Our Daily Bears has a lot of great coverage for the Men’s basketball (#10, 23-5) game tonight against the Kansas Jayhawks (#5, 23-4), including previews and recaps from their previous meeting, so I’m going to keep this short and sweet. Here are three stats that, if Baylor does well in, will lead to a Bear’s victory.
Two Point Offense
Baylor is a good two point shooting team, but they need to prove it against an inconsistent Kansas defense. Baylor averages a 54% two point shooting percentage (53rd in the country), but Kansas held them to 32% earlier this month. The Jayhawks typically hold their opponents to only a 3 percentage point worse two point shooting percentage (107th in the country).
Baylor does not want to depend on perimeter shooting. Kansas’ defense is excellent against three point shots, holding teams to a 4.5 percentage point worse three point shooting percentage (21st in the country), and Baylor has struggled without LJ Cryer in the lineup. In conference games with Cryer, Baylor averages a 38% three point shooting percentage. Without Cryer, Baylor’s average falls to 31%.
Two Point Defense
Baylor needs to play aggressive defense against Kansas and remind them who won the title last year. Baylor’s opponents typically shoot 3.5 percentage points worse from three (41st in the country), but only 1 percentage point worse from two (194th in the country). The latter stat is more relevant in this matchup.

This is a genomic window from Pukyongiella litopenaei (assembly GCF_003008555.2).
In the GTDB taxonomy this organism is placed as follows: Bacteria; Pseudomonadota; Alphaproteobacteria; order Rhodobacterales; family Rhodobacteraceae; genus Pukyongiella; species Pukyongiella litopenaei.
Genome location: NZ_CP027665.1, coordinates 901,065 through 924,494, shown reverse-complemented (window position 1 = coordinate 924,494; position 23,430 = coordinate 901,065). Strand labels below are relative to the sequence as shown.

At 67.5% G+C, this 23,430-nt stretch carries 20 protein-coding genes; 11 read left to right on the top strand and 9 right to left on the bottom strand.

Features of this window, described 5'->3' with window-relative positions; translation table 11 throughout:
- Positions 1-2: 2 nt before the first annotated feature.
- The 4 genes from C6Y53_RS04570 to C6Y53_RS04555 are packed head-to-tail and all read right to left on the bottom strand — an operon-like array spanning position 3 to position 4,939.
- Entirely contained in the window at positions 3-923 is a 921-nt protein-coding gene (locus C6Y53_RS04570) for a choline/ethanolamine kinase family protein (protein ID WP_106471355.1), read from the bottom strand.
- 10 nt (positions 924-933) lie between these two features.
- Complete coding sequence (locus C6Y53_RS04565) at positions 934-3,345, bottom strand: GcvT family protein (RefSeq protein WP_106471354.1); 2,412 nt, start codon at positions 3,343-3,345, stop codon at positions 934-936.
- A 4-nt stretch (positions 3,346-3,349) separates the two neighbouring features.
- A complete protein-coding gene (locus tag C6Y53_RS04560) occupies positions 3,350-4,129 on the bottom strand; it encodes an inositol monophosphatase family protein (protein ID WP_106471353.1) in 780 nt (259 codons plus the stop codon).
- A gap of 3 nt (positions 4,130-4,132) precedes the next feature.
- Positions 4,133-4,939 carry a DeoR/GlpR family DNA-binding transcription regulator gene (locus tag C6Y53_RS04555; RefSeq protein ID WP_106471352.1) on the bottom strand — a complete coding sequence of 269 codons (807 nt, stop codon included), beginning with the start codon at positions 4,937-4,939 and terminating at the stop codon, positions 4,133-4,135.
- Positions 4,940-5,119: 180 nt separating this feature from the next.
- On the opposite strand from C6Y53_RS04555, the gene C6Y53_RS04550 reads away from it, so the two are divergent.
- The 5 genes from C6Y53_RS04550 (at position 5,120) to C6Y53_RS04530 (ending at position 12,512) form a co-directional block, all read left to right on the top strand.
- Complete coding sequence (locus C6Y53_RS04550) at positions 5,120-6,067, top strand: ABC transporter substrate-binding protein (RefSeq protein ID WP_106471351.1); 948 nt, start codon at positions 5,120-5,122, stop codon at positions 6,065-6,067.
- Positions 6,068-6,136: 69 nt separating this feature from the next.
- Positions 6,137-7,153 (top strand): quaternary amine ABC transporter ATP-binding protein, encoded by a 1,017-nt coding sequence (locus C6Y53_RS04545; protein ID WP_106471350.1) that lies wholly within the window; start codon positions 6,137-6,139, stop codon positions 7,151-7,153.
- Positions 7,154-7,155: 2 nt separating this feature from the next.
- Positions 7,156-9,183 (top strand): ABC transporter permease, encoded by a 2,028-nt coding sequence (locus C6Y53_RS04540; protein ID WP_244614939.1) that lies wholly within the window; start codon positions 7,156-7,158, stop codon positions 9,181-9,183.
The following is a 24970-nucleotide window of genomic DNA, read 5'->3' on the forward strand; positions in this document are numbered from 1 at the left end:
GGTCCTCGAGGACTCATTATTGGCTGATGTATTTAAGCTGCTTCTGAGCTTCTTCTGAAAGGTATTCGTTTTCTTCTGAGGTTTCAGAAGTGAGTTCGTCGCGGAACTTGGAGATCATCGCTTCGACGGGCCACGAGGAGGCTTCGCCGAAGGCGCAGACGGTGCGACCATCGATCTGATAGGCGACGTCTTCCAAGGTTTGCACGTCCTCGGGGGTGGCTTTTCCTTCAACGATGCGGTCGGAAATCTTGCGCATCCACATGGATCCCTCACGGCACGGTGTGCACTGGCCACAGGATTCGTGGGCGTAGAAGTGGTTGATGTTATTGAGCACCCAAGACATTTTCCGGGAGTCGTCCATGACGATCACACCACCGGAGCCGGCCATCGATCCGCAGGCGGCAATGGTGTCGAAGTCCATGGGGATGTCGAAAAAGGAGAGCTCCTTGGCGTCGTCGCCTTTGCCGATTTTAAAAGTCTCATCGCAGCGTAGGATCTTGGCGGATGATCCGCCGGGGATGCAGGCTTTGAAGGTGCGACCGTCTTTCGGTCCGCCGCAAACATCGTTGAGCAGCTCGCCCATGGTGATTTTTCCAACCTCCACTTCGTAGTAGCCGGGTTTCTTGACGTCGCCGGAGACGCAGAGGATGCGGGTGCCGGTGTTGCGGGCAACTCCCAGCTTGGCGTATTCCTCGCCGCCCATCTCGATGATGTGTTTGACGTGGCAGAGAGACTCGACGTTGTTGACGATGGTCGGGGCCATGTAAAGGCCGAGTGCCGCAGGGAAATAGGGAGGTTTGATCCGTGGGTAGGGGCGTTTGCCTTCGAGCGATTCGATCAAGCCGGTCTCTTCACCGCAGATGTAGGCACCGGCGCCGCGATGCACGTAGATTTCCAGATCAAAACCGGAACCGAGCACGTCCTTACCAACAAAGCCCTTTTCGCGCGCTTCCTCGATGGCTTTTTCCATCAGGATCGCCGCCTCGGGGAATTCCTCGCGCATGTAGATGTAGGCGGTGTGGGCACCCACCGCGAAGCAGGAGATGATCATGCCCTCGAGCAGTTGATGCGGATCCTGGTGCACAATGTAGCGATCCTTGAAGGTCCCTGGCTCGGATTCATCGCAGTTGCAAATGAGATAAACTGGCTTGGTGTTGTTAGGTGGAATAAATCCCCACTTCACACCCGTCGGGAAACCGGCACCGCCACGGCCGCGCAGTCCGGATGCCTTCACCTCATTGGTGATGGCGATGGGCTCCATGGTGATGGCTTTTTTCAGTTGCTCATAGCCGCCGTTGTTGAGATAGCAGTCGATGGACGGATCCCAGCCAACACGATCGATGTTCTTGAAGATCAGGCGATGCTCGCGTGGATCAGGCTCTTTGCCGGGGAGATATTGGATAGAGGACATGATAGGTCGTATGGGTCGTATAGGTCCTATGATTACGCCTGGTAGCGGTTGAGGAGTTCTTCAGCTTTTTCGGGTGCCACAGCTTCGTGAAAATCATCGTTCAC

Kansas is an elite two point shooting team, and they don’t waste many shots with contested threes. The Jayhawks average a 56% two point shooting percentage (18th in the country) and a 36% three point shooting percentage (62nd in the country). They only attempt 34% of their shots from deep (279th in the country).
As a reminder (not that anyone needs one), KU made a ridiculous 64% of their two point shots in the previous meeting between these two teams.
Both teams are excellent at offensive rebounding and good, but not great, at defensive rebounding. If it’s close, whoever has the edge in rebounds tonight will likely win.
On offense, Baylor collects 36% of their offensive rebounds opportunities (5th in the country), and Kansas collects 33% (28th in the country). Advantage, Baylor.
On defense, Baylor holds their opponents to a 1.8 percentage point lower oreb% (145th in the country), and Kansas holds their opponents to a 2.7 percentage point lower oreb% (107th in the country). Advantage, Kansas.
Like with LJ Cryer on offense, Jonathan Tchamwa Tchatchoua’s absence on defense cannot be overlooked. In Baylor’s three games without Everyday Jon, Baylor’s oreb% is a lowly 26%. They’ve also recorded three of their eight worst defensive rebounding rates.
In the words of RGIII, “no pressure, no diamonds”. Tonight is the night that Baylor can earn the diamonds on a conference-champion ring.
Ken Pom Prediction: Baylor 78, Kansas 74